Getting divorced has a significant impact on your life and there are many factors that need to be considered. Of course, couples need to determine the division of assets and possibly immediate child issues such as custody, visitation, and support but another very important action to take is to create, or update, their estate plan.
If you have estate planning documents that name your former spouse as your Power of Attorney, your Executor, or your Trustee, you will want to update your estate planning documents to remove him from those positions. You will also want to remove him as a beneficiary of your Will or your Trust. Although some states have statutes stating that a divorce or annulment of a marriage revokes any disposition of property given to that spouse as a beneficiary and/or their appointment as an Executor or Trustee, it is a good idea to change your estate plan anyway. New Hampshire’s statute for automatic revocation of a former spouse in Wills and Trusts is NH RSA 551:13 and for Power of Attorney is NH RSA 564-E:110.
You want to revise your estate plan in the instance of divorce to make sure that your assets will go to who you want them to go to upon your death. If you leave your old estate plan the way it is upon your divorce, under New Hampshire law, your former spouse will not receive your assets, but that doesn’t mean your assets will go to those you want. Your former spouse will be treated as if he predeceased you, and none of his children (so long as they are not also your children), will receive any of your assets either, unless you revise your Will or Trust to specifically say you want them to get something. Many people love their step-children and still maintain relationships with them even after their marriage has dissolved, so many people still want to give their step-children part of their estate. If you don’t revise your estate plan to state that you want them to have something, this may not happen. Also you may have had a Will when you were married, yet now, having a Trust may be a better option because it would prevent others, including your ex-spouse, from being able to view everything about your estate through a probate proceeding for administration of your estate, which is public information.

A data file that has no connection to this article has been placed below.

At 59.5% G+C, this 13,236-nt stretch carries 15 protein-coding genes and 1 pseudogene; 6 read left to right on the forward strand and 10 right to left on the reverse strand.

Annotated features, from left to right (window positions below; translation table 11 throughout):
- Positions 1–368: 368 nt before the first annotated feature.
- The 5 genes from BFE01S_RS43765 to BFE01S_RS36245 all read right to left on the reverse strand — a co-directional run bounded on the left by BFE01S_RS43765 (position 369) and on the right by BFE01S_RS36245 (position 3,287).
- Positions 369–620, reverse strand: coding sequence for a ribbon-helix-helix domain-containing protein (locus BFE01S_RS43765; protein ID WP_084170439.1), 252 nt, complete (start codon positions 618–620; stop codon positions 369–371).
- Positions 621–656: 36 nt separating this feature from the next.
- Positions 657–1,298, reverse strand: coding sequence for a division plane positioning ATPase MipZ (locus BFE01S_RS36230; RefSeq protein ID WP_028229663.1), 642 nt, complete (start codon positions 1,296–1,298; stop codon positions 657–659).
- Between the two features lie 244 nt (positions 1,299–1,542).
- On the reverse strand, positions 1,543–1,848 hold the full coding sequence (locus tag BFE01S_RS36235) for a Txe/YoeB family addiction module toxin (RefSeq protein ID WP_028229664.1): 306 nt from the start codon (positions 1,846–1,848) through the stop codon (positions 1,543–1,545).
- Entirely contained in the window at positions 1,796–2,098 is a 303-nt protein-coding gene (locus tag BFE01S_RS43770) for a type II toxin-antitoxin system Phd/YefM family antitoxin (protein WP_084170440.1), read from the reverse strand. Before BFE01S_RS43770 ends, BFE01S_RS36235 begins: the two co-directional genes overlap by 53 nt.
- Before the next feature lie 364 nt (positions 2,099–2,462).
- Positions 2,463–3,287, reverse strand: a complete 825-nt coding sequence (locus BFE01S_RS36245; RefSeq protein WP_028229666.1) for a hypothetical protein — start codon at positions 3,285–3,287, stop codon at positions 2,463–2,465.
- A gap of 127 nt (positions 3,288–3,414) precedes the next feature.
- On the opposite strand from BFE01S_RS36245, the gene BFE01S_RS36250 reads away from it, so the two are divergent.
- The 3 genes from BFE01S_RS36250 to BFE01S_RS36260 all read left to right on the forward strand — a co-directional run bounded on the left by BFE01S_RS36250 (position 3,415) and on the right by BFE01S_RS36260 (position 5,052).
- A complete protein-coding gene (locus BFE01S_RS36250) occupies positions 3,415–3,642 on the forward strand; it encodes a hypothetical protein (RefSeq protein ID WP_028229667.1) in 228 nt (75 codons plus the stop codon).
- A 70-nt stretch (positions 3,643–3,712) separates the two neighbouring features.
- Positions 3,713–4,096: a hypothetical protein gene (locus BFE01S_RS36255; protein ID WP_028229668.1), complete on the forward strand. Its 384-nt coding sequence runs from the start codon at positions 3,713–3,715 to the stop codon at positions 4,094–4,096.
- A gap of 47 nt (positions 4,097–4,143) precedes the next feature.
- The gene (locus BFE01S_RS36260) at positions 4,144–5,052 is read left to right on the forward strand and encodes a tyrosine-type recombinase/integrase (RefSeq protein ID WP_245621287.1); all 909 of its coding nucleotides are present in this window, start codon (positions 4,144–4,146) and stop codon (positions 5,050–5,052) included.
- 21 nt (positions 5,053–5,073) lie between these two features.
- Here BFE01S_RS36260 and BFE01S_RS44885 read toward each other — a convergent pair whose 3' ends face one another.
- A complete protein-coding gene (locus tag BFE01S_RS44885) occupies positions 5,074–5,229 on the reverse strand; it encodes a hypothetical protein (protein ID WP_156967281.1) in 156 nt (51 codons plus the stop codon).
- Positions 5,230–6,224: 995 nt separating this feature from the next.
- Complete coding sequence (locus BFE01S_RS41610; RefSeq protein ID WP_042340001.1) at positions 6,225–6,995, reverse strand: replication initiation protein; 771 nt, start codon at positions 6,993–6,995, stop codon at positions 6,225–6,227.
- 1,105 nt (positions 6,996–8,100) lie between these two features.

If you never had an estate plan to begin with, now is the time to do it, particularly if you have minor children. In your Will, you can designate, or suggest, a person you would want to act as your child’s Guardian in the even that both you and your former spouse pass away before your child turns 18. The Probate Court will take your suggestion into consideration in determining what it thinks would be in the best interest of your child. It is also good to do an estate plan to make sure there will be somebody there to help you when you need it, whether something happens to you and you are mentally incapacitated, or if you die; you can be assured that there will be somebody there to help you with whatever needs to be done, especially since you don’t have a spouse to claim that responsibility.
In all instances, it is better to have an estate plan than not, but remember that it is important to revise it or get estate plan if you get divorced because that simple act will avoid a whole lot of problems down the road.
Andrea Nelson is an attorney at Hamblett & Kerrigan who focuses her practice in the area of estate planning, including wills, trusts, health and financial powers of attorney, as well as trust and estate administration. Attorney Nelson can be reached at firstname.lastname@example.org.